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Study finds cholesterol may not be heart's only enemy

Damping down inflammation in the body appears to be just as important for fighting heart disease as lowering cholesterol, according to two new studies that provide the first direct evidence that curbing inflammation can independently protect the heart.

Patients who reduced inflammation were significantly less likely to have their heart disease get worse or to die from a heart attack, even if their cholesterol levels were already low, the studies found.

The results suggest that doctors should consider routinely monitoring inflammation in the same way they test cholesterol and take steps to reduce inflammation in patients with high levels, especially in those already at high risk, the researchers said.

The same steps that lower cholesterol _ a healthy diet, exercise, weight loss, quitting smoking and statin drugs _ can help reduce inflammation. Researchers also are studying new drugs that may target inflammation.

"For the first time, we have hard clinical evidence that lowering inflammation lowers the risk of heart attack and stroke and cardiovascular disease," said Paul Ridker, a cardiologist at Brigham and Women's Hospital in Boston, who led one of the studies being published in today's New England Journal of Medicine. "The magnitude of the benefit is at least as large as the magnitude of the benefit from cholesterol reduction. This is a radical change in our thinking about heart disease prevention."

For years, doctors have thought coronary artery disease occurs primarily when high cholesterol causes fatty buildups inside the arteries that supply blood to the heart, like clogging a drain. The artery eventually gets blocked, causing a heart attack.

But in recent years evidence has accumulated that inflammation, a usually beneficial response by the immune system for fighting off infections and healing injuries, also plays a key role. Too much inflammation, perhaps from being overweight, having high cholesterol or suffering from a chronic low-level infection, appears to damage the lining of artery walls and contribute to the formation and rupture of plaques.

No one knows how many Americans suffer from excess inflammation, which often produces no symptoms, but doctors can detect it by testing blood levels of a protein called C-reactive protein.

Other researchers called for more study before recommending routine testing and treatment of inflammation based on the new findings, but said the research provides support for the new way of thinking about heart disease _ the nation's leading killer.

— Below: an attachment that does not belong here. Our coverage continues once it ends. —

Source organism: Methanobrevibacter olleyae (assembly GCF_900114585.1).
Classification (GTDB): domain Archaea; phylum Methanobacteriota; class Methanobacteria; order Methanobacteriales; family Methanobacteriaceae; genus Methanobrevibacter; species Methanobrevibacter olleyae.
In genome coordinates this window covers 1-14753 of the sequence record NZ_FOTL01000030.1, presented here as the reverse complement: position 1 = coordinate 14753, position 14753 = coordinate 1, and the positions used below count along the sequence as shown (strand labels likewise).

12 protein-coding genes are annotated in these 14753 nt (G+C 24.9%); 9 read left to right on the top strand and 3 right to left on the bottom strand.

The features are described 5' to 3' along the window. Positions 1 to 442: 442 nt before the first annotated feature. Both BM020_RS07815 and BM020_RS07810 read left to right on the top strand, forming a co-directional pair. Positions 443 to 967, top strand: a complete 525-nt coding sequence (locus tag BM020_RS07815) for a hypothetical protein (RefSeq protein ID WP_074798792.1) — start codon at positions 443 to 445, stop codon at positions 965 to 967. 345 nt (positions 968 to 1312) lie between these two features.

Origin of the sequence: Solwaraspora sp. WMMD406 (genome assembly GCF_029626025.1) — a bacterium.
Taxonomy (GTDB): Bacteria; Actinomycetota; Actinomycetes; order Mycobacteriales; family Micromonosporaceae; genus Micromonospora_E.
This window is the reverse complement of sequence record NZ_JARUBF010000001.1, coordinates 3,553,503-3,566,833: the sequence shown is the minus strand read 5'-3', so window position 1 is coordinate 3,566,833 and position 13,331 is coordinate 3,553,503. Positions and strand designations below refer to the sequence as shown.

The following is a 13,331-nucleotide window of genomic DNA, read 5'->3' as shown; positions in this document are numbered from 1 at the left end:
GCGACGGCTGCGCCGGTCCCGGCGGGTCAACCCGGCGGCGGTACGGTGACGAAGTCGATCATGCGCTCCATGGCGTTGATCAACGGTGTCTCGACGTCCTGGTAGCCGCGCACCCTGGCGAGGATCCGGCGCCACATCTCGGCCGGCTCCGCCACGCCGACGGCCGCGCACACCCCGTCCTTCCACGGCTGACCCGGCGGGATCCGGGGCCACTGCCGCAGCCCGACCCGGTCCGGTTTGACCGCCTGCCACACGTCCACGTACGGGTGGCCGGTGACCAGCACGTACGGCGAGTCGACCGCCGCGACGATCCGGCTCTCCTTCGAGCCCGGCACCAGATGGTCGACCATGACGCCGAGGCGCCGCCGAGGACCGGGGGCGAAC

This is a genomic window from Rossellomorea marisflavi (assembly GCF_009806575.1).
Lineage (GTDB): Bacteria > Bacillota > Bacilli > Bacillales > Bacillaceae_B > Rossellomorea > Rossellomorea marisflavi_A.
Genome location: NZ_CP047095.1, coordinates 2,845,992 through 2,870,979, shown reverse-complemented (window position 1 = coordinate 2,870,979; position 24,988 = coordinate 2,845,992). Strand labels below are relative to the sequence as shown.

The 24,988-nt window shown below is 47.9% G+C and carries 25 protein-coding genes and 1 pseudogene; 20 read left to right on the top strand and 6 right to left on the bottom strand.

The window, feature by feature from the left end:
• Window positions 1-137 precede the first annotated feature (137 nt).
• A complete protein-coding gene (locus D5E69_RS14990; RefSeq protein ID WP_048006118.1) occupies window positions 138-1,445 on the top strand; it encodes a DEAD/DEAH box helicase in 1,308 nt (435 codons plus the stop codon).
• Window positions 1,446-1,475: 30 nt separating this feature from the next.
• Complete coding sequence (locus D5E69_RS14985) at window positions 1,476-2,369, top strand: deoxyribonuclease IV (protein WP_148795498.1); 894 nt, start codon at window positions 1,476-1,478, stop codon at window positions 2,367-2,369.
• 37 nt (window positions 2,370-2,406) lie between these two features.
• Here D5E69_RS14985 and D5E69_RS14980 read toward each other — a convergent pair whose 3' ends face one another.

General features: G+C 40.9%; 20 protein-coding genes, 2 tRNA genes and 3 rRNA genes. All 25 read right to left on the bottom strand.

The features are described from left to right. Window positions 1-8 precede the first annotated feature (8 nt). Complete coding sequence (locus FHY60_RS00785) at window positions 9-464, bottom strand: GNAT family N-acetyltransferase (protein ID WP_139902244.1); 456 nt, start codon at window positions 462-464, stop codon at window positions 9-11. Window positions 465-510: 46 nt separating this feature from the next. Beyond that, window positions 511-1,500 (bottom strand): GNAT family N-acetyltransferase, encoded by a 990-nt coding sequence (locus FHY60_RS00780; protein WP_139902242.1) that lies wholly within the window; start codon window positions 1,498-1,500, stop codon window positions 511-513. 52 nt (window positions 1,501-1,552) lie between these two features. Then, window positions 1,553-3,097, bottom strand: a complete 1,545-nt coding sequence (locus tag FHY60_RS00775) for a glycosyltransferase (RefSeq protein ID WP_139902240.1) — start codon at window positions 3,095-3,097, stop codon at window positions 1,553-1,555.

"These are very important findings _ they provide further evidence of the importance of inflammation in establishing risk in patients with known coronary heart disease," said Sidney Smith, a professor of medicine at the University of North Carolina, speaking for the American Heart Association.

In the first study, Ridker and his colleagues gave 3,745 patients who had already suffered a heart attack or severe chest pain either normal doses of the statin Pravachol or high doses of another statin called Lipitor, and measured C-reactive protein levels.

The widely used statins appear to reduce inflammation, leading scientists to speculate that at least some of their benefit stems from their anti-inflammatory powers.

Those whose protein levels dropped the lowest were the least likely to suffer or die from another heart attack, researchers found. In fact, cutting C-reactive protein was as important as cutting levels of LDL cholesterol, the so-called bad cholesterol, and those with low protein levels did better regardless of whether their LDL was high or low. That indicates C-reactive protein was an independent risk factor, the researchers said. Patients with the lowest risk had the lowest levels of both LDL and C-reactive protein.

The second study, led by cardiologist Steven Nissen of the Cleveland Clinic, involved 502 patients with heart disease, half of whom received moderate statin therapy and half getting high doses. The researchers examined the inside of their arteries and measured C-reactive protein levels. The patients whose protein levels dropped the most had the least progression of heart disease.

"We saw a very, very strong relationship between the degree in reduction in CRP and the degree of disease progression," Nissen said. "It has the same magnitude of effect as LDL but had an additive effect."

Some other experts agreed.

"This is an amazing vindication of the concept that inflammation is related to atherosclerosis," said Peter Libby, a professor at Harvard Medical School. "I would change my practice based on these data."

But other researchers said it is too early to recommend routine C-reactive protein testing or increasing statin doses specifically to lower proteins.

"The paradigm is shifting, but it doesn't shift overnight. I think we need more proof," said David Gordon of the National Heart Lung and Blood Institute.

The studies were funded by Bristol-Myers Squibb, which makes Pravachol, and Pfizer Inc., which makes Lipitor.


A study in today's New England Journal of Medicine suggests that inflammation in the body should be monitored much like cholesterol in assessing a patient's risk of heart attack. Doctors can detect inflammation by testing blood levels of a protein called C-reactive protein, which goes up and down as inflammation rises and falls, and can treat it much like treating high cholesterol levels. The findings may explain why many patients with low cholesterol suffer heart attacks.